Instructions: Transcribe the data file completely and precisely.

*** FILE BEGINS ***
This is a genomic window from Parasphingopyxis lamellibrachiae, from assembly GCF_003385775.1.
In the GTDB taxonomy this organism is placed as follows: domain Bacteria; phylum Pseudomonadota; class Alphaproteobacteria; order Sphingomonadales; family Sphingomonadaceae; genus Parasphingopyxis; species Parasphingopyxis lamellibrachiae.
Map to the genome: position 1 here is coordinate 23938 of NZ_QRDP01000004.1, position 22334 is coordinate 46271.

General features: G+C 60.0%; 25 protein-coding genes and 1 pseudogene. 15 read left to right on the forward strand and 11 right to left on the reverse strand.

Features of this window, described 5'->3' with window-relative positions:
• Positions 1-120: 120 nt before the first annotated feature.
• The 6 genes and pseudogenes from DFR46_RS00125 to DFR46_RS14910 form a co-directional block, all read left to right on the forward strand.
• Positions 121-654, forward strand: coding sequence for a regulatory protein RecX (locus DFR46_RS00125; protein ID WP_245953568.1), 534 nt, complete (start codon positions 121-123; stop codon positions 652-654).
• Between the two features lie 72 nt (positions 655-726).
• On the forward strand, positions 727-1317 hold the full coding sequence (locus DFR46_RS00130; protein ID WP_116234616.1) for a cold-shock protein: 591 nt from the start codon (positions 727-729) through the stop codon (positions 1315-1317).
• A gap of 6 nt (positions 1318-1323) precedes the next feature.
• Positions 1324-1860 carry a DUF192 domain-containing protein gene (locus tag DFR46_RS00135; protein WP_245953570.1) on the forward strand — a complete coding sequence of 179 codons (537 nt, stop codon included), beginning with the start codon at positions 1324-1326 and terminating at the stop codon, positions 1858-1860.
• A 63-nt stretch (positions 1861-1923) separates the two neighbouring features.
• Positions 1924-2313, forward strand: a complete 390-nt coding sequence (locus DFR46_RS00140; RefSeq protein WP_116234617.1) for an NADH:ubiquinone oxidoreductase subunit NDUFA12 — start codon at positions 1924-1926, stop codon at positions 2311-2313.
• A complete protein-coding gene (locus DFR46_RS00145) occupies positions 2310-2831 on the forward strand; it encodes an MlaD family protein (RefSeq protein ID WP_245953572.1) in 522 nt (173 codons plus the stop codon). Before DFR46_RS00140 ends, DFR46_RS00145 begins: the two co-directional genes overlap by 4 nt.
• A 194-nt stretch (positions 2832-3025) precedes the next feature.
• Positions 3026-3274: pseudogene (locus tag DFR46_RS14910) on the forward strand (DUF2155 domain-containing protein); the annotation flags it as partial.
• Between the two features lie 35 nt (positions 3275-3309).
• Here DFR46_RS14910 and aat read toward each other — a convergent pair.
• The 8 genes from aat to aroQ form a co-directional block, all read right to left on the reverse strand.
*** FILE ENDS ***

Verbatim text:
This is a genomic window from Parasphingopyxis lamellibrachiae, from assembly GCF_003385775.1.
In the GTDB taxonomy this organism is placed as follows: domain Bacteria; phylum Pseudomonadota; class Alphaproteobacteria; order Sphingomonadales; family Sphingomonadaceae; genus Parasphingopyxis; species Parasphingopyxis lamellibrachiae.
Map to the genome: position 1 here is coordinate 23938 of NZ_QRDP01000004.1, position 22334 is coordinate 46271.

General features: G+C 60.0%; 25 protein-coding genes and 1 pseudogene. 15 read left to right on the forward strand and 11 right to left on the reverse strand.

Features of this window, described 5'->3' with window-relative positions:
• Positions 1-120: 120 nt before the first annotated feature.
• The 6 genes and pseudogenes from DFR46_RS00125 to DFR46_RS14910 form a co-directional block, all read left to right on the forward strand.
• Positions 121-654, forward strand: coding sequence for a regulatory protein RecX (locus DFR46_RS00125; protein ID WP_245953568.1), 534 nt, complete (start codon positions 121-123; stop codon positions 652-654).
• Between the two features lie 72 nt (positions 655-726).
• On the forward strand, positions 727-1317 hold the full coding sequence (locus DFR46_RS00130; protein ID WP_116234616.1) for a cold-shock protein: 591 nt from the start codon (positions 727-729) through the stop codon (positions 1315-1317).
• A gap of 6 nt (positions 1318-1323) precedes the next feature.
• Positions 1324-1860 carry a DUF192 domain-containing protein gene (locus tag DFR46_RS00135; protein WP_245953570.1) on the forward strand — a complete coding sequence of 179 codons (537 nt, stop codon included), beginning with the start codon at positions 1324-1326 and terminating at the stop codon, positions 1858-1860.
• A 63-nt stretch (positions 1861-1923) separates the two neighbouring features.
• Positions 1924-2313, forward strand: a complete 390-nt coding sequence (locus DFR46_RS00140; RefSeq protein WP_116234617.1) for an NADH:ubiquinone oxidoreductase subunit NDUFA12 — start codon at positions 1924-1926, stop codon at positions 2311-2313.
• A complete protein-coding gene (locus DFR46_RS00145) occupies positions 2310-2831 on the forward strand; it encodes an MlaD family protein (RefSeq protein ID WP_245953572.1) in 522 nt (173 codons plus the stop codon). Before DFR46_RS00140 ends, DFR46_RS00145 begins: the two co-directional genes overlap by 4 nt.
• A 194-nt stretch (positions 2832-3025) precedes the next feature.
• Positions 3026-3274: pseudogene (locus tag DFR46_RS14910) on the forward strand (DUF2155 domain-containing protein); the annotation flags it as partial.
• Between the two features lie 35 nt (positions 3275-3309).
• Here DFR46_RS14910 and aat read toward each other — a convergent pair.
• The 8 genes from aat to aroQ form a co-directional block, all read right to left on the reverse strand.